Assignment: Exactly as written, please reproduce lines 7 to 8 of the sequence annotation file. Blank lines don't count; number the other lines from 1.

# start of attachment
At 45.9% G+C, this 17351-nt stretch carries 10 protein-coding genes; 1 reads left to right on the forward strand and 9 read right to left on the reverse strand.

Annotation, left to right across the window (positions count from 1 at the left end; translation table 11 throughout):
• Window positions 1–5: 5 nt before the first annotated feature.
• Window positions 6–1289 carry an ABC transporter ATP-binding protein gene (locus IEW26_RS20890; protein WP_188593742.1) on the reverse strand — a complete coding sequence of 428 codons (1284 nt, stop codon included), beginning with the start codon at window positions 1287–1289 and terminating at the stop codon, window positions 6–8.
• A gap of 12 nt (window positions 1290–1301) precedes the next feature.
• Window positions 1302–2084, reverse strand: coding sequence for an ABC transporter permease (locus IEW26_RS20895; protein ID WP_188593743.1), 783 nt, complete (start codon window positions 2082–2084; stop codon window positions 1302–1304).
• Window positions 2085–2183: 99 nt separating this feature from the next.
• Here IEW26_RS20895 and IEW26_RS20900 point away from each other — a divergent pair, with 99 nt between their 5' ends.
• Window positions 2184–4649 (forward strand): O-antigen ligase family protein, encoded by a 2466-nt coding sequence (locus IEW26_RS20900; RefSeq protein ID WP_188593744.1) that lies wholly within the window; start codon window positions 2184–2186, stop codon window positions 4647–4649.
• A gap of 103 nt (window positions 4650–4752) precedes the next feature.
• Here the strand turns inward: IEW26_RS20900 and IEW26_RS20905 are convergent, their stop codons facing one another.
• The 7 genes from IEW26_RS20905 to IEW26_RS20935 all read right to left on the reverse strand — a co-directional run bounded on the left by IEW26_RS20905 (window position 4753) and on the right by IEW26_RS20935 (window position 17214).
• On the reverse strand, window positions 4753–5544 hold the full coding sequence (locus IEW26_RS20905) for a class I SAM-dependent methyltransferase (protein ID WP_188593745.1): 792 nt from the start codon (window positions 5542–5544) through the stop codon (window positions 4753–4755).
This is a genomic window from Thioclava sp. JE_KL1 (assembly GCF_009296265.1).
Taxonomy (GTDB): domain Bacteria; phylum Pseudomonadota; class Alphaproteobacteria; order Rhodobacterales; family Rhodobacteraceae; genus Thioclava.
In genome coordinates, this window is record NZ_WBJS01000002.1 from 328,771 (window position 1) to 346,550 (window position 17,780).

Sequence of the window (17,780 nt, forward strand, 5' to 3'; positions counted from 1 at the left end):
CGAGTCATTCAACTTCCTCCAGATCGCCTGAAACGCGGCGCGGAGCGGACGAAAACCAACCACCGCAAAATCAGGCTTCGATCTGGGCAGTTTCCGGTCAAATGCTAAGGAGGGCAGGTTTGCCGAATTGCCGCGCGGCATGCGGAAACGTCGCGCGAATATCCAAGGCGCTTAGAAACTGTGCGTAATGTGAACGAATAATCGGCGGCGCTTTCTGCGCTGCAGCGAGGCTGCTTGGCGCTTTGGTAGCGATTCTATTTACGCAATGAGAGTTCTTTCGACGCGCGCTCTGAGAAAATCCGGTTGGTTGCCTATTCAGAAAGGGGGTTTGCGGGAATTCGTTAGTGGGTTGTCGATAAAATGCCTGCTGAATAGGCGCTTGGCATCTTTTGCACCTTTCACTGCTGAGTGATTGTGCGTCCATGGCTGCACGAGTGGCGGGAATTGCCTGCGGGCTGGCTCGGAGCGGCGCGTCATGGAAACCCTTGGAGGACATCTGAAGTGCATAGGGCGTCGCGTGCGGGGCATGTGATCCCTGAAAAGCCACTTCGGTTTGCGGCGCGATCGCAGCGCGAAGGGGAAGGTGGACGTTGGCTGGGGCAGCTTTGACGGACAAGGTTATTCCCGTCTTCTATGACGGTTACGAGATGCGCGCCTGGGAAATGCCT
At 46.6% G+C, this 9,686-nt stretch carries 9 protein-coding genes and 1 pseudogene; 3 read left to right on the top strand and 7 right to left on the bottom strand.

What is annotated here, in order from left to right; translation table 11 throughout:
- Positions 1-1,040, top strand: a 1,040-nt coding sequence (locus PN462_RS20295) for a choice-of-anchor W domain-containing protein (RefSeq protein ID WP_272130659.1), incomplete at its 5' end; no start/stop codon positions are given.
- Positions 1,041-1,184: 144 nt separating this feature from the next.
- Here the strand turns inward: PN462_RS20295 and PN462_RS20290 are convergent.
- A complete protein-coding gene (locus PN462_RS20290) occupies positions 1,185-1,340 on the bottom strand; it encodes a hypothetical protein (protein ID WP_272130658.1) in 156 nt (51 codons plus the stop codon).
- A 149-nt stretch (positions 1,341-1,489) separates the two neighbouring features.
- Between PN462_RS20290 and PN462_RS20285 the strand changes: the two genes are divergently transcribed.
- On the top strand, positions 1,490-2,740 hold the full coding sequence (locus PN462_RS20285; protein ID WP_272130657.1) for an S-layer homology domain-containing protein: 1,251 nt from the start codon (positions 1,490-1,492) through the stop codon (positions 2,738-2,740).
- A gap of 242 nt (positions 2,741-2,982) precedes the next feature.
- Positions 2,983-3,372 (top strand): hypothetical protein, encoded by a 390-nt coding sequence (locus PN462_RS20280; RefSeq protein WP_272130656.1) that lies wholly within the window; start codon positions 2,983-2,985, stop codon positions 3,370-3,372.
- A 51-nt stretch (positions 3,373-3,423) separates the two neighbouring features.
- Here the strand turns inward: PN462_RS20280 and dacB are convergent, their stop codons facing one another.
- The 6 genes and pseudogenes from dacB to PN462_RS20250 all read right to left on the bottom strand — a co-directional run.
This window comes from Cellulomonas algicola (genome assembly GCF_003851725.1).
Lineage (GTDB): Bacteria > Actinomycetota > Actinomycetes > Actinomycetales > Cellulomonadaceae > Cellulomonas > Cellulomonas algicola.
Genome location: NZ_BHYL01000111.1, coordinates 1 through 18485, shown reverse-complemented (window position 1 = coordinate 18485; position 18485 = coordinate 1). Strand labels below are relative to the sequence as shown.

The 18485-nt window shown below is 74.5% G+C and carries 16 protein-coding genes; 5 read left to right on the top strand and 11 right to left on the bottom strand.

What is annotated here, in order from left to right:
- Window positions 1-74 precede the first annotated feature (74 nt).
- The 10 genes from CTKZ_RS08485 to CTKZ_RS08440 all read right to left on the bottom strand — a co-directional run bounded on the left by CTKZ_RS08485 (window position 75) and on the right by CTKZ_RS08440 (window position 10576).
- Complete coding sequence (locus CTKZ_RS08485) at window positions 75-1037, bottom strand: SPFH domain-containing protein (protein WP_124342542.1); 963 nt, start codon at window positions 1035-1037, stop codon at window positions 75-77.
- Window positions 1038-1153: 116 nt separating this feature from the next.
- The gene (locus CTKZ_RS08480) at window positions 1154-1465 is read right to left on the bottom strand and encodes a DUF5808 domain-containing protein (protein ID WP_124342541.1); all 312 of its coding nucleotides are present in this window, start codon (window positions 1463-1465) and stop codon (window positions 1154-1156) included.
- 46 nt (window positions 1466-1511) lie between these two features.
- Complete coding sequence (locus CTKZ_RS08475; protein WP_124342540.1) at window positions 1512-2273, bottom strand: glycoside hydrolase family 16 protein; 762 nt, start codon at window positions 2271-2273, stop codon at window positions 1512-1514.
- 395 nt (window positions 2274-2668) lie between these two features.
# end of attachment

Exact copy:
• Window positions 2085–2183: 99 nt separating this feature from the next.
• Here IEW26_RS20895 and IEW26_RS20900 point away from each other — a divergent pair, with 99 nt between their 5' ends.